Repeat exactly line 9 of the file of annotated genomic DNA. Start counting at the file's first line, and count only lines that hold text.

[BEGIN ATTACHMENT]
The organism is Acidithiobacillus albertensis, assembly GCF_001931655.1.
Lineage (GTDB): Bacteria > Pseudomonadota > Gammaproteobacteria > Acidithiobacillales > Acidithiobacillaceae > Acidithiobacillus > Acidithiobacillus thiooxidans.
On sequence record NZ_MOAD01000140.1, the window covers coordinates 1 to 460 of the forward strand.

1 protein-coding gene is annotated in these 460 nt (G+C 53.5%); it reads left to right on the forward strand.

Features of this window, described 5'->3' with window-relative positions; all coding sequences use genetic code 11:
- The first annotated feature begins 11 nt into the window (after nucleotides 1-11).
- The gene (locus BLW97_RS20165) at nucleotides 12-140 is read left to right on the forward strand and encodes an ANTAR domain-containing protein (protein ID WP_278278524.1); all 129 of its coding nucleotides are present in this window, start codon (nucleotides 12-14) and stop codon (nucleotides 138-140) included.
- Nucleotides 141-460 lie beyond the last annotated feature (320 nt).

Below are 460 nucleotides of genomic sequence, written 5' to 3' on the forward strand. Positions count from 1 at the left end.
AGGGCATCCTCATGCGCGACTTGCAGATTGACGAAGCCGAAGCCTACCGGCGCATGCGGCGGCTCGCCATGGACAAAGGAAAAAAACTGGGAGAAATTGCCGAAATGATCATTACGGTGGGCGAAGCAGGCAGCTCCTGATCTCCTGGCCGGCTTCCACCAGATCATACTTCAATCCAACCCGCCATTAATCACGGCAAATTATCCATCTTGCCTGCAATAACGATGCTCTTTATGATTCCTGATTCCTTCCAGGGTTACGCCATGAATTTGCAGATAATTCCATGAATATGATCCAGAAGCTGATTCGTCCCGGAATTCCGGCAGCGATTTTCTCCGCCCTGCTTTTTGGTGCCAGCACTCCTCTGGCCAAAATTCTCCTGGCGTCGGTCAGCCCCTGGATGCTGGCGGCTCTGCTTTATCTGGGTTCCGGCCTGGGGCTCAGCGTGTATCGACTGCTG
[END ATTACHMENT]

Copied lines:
Below are 460 nucleotides of genomic sequence, written 5' to 3' on the forward strand. Positions count from 1 at the left end.